https://books2read.com/u/4NXA1W

Author Bio –

Lambert Nagle is the pen-name for Alison Ripley Cubitt and Sean Cubitt, co-writers of international thrillers, mystery and crime. Alison is a former television production executive who worked for Walt Disney and the BBC before pivoting to become a multi-genre author and screenwriter. Her short film drama Waves (with Maciek Pisarek) won the Special Jury Prize, Worldfest, Houston. Sean’s day job is Professor of Film and Television, University of Melbourne, Australia. He writes about film and media for leading academic publishers.

Other titles by Lambert Nagle include Revolution Earth (featuring detective Stephen Connor) and Contained in Capital Crimes, a short story collection from members of ITW (International Thriller Writers) with a foreword by Peter James.

With six passports between them, they set their books in the far-away places they live and work.

Social Media Links –

Website: http://www.lambertnagle.com

Author: Instagram:@alisonripleycubitt

Author page Facebook: https://www.facebook.com/alisonripleycubittwriter

Twitter: https://twitter.com/lambertnagle

The Line is a Dot to You

‘Crossing The Line’ by Isabella Muir

Tragic accident or cold-blooded murder?

Retired Italian detective, Giuseppe Bianchi, travels to England to escape one tragic death, when he comes face-to-face with another. When the body of a teenager is found on a Sussex beach, Giuseppe is drawn to the case – a case with no witnesses, and a case about which no one is prepared to talk.

National news reports of a missing 12-year-old in Manchester spark fear across the nation. The phrase “stranger-danger” filters into public consciousness. Local reporter, Christina Rossi, already has concerns about her local community. Families are not as close-knit as they first appear.

As the sea mist drifts in and darkness descends, can Giuseppe and Christina discover the truth and prevent another tragedy?

‘Crossing the Line’ is the perfect listen for everyone who loves Agatha Christie style twists and turns, with a Mediterranean flavour. Imagine the charismatic Italian police series, Montalbano, combined with those TV favourites set in the 1960s – ‘Endeavour’, George Gently, and ‘Call the Midwife’. 

Purchase Link  – http://viewbook.at/CrossingtheLineaudio

I only came across the work of Isabella Muir fairly recently. I wrote positively of the third Sussex Crime Mystery series features young librarian and amateur sleuth, Janie Juke. Set in the late 1960s, in the fictional seaside town of Tamarisk Bay. https://pajnewman.com/2021/02/09/aunty-and-niece-on-the-case

However, I have to say, that I think I enjoy this departure, Crossing the Line, the first of a new series of Sussex Crimes, featuring retired Italian detective, Giuseppe Bianchi based in Bexhill-on-Sea, East Sussex, even more than the doings of young Janie Juke.

It may be because I used to live in Hastings and, therefore, know Bexhill-on-Sea quite well. Never discount nostalgia as a reason for liking something (although the sixties had been over for a while before I moved there).

It maybe because Charles Johnston does such a fine job narrating this twisty audiobook, imbuing encounters with a quiet menace and capturing that Agatha Christie-like undercurrents that Isabella Muir writes so well.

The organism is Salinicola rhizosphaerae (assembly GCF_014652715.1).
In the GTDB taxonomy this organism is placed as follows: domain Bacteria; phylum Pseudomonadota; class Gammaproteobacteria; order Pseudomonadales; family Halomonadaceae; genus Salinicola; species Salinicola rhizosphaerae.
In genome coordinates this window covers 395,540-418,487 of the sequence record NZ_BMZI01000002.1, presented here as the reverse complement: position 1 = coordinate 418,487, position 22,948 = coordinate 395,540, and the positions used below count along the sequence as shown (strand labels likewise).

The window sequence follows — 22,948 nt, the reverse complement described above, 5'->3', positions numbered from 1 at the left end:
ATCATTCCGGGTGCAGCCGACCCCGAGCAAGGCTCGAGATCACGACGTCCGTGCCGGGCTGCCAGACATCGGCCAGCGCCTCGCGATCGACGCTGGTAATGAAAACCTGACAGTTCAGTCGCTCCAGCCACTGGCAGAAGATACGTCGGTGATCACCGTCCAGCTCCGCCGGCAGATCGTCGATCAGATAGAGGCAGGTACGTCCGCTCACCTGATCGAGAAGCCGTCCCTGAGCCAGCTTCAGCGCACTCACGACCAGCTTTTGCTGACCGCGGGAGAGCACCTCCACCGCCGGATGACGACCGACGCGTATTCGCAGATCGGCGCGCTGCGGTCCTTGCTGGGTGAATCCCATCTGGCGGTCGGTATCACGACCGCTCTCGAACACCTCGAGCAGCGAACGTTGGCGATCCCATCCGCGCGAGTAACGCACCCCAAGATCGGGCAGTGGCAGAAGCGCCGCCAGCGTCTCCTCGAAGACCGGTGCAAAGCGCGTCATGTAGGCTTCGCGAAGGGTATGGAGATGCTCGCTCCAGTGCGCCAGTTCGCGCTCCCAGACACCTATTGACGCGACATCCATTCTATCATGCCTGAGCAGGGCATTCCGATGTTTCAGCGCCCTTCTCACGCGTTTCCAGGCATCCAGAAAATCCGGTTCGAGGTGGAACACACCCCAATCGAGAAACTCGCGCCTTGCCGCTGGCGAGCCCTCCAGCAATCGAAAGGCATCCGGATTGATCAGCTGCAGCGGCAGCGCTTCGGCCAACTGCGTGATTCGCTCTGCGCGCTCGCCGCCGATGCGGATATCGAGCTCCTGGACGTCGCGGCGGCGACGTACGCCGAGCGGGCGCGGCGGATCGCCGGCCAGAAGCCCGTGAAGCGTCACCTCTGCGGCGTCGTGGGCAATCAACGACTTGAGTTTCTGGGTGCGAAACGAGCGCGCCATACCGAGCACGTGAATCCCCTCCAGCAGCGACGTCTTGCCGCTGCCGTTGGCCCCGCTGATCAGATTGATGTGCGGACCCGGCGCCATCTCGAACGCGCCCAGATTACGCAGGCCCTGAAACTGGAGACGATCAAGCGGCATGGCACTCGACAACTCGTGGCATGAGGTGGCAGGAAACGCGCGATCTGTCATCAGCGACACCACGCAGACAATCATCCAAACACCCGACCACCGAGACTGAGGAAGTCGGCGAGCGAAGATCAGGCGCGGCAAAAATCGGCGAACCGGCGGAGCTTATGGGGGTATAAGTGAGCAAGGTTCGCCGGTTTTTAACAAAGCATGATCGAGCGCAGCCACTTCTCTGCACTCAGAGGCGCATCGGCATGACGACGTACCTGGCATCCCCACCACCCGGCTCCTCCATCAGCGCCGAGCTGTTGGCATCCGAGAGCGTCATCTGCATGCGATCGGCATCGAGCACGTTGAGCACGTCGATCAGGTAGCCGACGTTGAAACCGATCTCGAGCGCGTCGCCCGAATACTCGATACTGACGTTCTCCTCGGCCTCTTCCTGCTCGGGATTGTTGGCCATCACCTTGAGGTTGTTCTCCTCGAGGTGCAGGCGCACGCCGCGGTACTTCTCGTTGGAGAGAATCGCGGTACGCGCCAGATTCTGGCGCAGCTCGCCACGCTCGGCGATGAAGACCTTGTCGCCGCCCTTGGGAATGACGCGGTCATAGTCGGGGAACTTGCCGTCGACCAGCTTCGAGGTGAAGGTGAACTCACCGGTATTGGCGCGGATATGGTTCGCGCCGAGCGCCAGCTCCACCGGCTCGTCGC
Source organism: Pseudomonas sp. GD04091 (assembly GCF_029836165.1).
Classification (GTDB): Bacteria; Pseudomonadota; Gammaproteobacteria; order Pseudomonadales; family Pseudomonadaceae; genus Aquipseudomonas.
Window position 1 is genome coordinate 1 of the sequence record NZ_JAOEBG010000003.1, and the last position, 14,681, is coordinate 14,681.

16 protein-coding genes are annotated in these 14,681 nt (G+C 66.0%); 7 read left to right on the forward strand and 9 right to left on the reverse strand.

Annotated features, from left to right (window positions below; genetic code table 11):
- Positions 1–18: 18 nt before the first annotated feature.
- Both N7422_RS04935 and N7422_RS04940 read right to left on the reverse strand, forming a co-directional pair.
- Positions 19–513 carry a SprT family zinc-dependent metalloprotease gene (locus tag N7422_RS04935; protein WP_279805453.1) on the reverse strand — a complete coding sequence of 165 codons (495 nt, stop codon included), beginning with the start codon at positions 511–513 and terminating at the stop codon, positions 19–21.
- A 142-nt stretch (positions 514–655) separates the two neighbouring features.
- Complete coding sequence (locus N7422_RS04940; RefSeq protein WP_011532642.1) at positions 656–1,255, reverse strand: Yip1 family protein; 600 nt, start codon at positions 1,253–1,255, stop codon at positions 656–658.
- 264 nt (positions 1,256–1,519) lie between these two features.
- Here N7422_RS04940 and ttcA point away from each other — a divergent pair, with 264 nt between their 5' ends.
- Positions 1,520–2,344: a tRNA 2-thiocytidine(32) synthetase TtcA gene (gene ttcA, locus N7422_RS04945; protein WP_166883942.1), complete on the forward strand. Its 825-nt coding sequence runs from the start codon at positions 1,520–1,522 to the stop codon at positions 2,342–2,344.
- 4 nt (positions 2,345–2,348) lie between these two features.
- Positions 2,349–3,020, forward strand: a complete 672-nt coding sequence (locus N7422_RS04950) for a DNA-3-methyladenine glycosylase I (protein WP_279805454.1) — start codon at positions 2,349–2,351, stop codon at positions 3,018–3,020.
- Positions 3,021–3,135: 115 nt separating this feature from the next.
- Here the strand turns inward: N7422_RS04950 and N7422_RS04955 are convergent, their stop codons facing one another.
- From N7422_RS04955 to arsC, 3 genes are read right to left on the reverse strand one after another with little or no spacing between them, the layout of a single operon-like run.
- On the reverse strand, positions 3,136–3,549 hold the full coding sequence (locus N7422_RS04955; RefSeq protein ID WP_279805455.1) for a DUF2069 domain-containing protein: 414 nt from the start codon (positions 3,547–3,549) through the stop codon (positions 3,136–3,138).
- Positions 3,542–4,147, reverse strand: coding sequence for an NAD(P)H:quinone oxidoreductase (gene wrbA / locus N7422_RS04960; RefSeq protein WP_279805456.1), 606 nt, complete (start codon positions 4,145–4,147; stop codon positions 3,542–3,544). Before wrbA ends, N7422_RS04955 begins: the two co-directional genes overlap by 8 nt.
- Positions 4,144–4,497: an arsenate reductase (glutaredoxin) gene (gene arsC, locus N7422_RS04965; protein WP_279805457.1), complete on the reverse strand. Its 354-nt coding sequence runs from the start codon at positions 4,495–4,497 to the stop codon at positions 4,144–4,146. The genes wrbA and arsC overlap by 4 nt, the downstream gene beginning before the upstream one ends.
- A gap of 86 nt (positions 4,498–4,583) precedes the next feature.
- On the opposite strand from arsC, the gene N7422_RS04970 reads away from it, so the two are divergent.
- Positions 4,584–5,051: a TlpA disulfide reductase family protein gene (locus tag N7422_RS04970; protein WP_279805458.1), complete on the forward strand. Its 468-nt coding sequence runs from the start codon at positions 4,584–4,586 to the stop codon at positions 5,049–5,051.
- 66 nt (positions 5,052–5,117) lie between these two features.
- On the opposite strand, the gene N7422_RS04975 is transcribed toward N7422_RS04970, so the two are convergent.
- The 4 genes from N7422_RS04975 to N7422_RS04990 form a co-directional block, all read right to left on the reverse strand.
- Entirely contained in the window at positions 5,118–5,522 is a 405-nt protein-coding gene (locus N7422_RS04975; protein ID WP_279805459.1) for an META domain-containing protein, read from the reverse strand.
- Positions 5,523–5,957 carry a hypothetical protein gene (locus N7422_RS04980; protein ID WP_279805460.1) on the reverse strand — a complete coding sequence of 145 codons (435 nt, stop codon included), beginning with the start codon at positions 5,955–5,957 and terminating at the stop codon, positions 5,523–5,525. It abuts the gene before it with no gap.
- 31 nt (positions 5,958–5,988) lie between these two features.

Or it might be because, in Giuseppe Bianchi, Muir has created a well-intentioned, quietly dignified and rather charming detective who carries his heavy emotional burden while investigating the shocking death on the seafront.

It might be all three. Whatever, Muir has created a scenario to test her fish out of water detective to the core and this taut tale will engage all readers who like historical fiction, the Golden Age writers and fans of the south east.

I’m already looking forward to the second instalment.

Author Bio

Isabella is never happier than when she is immersing herself in the sights, sounds and experiences of the 1960s. Researching all aspects of family life back then formed the perfect launch pad for her works of fiction. Isabella rediscovered her love of writing fiction during two happy years working on and completing her MA in Professional Writing and since then she has gone on to publish six novels, three novellas and two short story collections.

Her latest novel, Crossing the Line, is the first of a new series of Sussex Crimes, featuring retired Italian detective, Giuseppe Bianchi who is escaping from tragedy in Rome, only to arrive in the quiet seaside town of Bexhill-on-Sea, East Sussex, to come face-to-face with it once more.

Her first Sussex Crime Mystery series features young librarian and amateur sleuth, Janie Juke. Set in the late 1960s, in the fictional seaside town of Tamarisk Bay, we meet Janie, who looks after the mobile library. She is an avid lover of Agatha Christie stories – in particular Hercule Poirot. Janie uses all she has learned from the Queen of Crime to help solve crimes and mysteries. As well as three novels, there are three novellas in the series, which explore some of the back story to the Tamarisk Bay characters.

Isabella’s standalone novel, The Forgotten Children, deals with the emotive subject of the child migrants who were sent to Australia – again focusing on family life in the 1960s, when the child migrant policy was still in force.

Social Media Links

https://www.facebook.com/IsabellaMuirAuthor